Sleep in your twenties
Most of us remember our twenties as formative years - we graduated from university, took our first job, or even started a family… and for those still in this decade, the world is more demanding than ever. Your twenties are when you start pulling yourself together, decide where the rest of your life is going, and probably make a few big decisions (not just what to have for dinner).
On top of all that, looking after your sleep health is a big priority. After all, those all-nighters don’t come without a price. So, how much sleep do young adults need?
How much sleep you need in your twenties
When you were a teenager, you generally needed 9.5 hours of sleep every night (although you probably got less in practise). Well, that changes now. People in their twenties can get by on less - experts recommend between seven and nine hours depending on your individual circumstances.
Research shows that many people in their early twenties only get around six hours, especially if they’re working towards something big during their waking hours. Maybe you want to impress someone on your graduate programme, you’re trying to advance your already-established career, or you’re saving for something big like a house deposit. While these are all important goals, remember that getting enough shut-eye will pay off in the long run, from helping you stay healthy and happy to improving your relationships.
How your sleep changes in your twenties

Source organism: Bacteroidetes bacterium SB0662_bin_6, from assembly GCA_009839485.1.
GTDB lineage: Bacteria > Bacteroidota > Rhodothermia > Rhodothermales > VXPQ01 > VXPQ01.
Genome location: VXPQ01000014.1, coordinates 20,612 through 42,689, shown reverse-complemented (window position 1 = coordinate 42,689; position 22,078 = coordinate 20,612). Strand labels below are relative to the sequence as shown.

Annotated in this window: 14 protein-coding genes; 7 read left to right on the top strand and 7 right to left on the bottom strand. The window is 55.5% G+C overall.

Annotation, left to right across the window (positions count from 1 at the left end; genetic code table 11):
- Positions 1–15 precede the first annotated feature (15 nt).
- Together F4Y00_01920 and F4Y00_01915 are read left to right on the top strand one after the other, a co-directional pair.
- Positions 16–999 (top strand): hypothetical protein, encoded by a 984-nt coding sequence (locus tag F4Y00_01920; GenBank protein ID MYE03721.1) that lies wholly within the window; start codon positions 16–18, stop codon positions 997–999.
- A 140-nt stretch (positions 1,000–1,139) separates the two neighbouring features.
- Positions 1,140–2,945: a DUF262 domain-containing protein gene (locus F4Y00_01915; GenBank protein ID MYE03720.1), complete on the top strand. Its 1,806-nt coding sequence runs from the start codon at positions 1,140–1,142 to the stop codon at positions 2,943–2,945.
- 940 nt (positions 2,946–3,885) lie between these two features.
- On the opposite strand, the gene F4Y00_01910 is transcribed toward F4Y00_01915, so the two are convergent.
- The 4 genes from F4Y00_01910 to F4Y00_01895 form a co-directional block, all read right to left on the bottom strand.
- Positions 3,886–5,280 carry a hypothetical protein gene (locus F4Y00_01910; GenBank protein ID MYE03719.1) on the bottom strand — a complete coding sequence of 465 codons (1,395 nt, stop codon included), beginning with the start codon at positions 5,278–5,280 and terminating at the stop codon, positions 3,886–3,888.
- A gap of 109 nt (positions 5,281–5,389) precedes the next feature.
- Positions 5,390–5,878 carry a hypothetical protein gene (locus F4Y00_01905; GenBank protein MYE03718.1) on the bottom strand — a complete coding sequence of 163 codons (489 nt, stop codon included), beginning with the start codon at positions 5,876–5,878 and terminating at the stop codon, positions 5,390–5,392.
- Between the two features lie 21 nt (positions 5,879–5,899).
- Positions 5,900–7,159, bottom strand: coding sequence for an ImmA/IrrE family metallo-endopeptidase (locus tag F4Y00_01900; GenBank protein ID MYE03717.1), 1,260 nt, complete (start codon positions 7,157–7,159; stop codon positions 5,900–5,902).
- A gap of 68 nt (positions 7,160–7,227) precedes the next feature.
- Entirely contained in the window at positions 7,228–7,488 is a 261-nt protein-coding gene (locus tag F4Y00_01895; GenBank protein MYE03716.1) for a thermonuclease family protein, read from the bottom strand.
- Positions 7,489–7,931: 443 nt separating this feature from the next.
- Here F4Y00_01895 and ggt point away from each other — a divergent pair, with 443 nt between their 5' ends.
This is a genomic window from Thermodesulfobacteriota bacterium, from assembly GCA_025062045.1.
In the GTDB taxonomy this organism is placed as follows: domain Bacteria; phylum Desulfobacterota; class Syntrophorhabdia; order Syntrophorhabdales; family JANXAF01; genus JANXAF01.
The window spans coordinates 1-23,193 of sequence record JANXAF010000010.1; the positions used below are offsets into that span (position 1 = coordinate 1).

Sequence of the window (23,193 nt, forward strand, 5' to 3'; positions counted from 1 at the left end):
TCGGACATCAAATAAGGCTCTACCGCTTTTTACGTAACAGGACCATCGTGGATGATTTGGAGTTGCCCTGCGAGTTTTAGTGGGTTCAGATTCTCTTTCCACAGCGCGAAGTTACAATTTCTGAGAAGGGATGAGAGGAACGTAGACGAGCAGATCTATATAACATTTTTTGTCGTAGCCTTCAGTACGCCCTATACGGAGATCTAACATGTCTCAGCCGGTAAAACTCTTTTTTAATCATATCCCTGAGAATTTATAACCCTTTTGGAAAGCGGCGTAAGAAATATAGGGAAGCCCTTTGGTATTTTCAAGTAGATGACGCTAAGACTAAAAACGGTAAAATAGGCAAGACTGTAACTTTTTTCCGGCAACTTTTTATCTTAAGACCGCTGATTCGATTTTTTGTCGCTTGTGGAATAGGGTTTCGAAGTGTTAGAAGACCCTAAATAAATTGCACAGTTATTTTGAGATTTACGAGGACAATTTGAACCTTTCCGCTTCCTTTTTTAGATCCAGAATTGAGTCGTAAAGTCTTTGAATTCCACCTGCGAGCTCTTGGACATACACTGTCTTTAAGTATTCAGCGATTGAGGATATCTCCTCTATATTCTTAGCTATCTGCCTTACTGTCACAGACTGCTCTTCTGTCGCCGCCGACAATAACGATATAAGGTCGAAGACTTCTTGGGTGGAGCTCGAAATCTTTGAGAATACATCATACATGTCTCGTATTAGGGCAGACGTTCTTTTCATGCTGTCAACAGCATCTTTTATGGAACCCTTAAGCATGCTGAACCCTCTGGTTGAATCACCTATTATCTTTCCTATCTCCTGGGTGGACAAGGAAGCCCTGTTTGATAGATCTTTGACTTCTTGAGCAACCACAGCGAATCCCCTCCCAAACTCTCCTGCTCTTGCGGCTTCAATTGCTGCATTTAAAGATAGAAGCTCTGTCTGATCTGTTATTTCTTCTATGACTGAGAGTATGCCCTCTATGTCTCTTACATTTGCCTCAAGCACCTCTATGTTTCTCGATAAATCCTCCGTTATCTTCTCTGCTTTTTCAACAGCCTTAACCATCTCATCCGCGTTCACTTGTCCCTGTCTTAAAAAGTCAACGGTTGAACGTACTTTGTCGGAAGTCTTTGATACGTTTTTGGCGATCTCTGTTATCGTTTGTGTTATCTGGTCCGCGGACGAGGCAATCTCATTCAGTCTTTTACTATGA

We’ve established that you don’t need as much sleep as a teenager once you hit your twenties, but there are some far bigger changes. The most noticeable one is the common shift from being a night owl to an earlier riser.
You become a morning person
It’s all to do with our internal clock and the hormones that tell us when we feel tired and when we should be wide awake. The reason so many adolescents find it hard to get out of bed in the morning isn’t really about laziness (most of the time) - it’s the way they’re built. Your sleep pattern in your twenties sees a big shift here. Everyone’s different, but many people now feel more alert in the mornings and tired in the evening.
Socialising (possibly too much)
‘Social jet lag’ is likely to rear its head in your twenties. That’s the feeling you get when you have lots of socialising (or work) to do, but your body doesn’t agree that you should be awake that long. Many young adults end up skipping sleep to prioritise other things, which can lead to long-term sleep deprivation.
You have lots of sleep hormones
This is the good news - you still have amazingly high levels of the hormones that help you sleep well, including estrogen and the human growth hormone. They’re not as high as they once were, but you won’t see them really decline for another decade.
Sleeping tips for 20-30 year olds
The big enemy to sleeping in your twenties is irregular routines and skipping on the high quality slumber you need. Here’s how to fix it:
- Try to set a routine that you can realistically stick to. We know you won’t drink hot cocoa and go to bed at 8pm every evening, but putting a few restrictions down can do your sleep routine the world of good.
- Learn about sleep hygiene. You could decide not to look at your phone after 10pm (here’s why it’s a bad idea), commit to doing some meditation before you sleep, or schedule a couple of nights each week where you stay in and relax.
- You’re an adult now, and you deserve a real bed! Ditch that cheap uni duvet and invest in a proper mattress - you’ll be amazed at how much good it can do. Sleeping on one of our hybrid mattresses isn’t a bad idea. (And if it doesn’t work for you, you have 200 days to return it for a full refund, no questions asked.)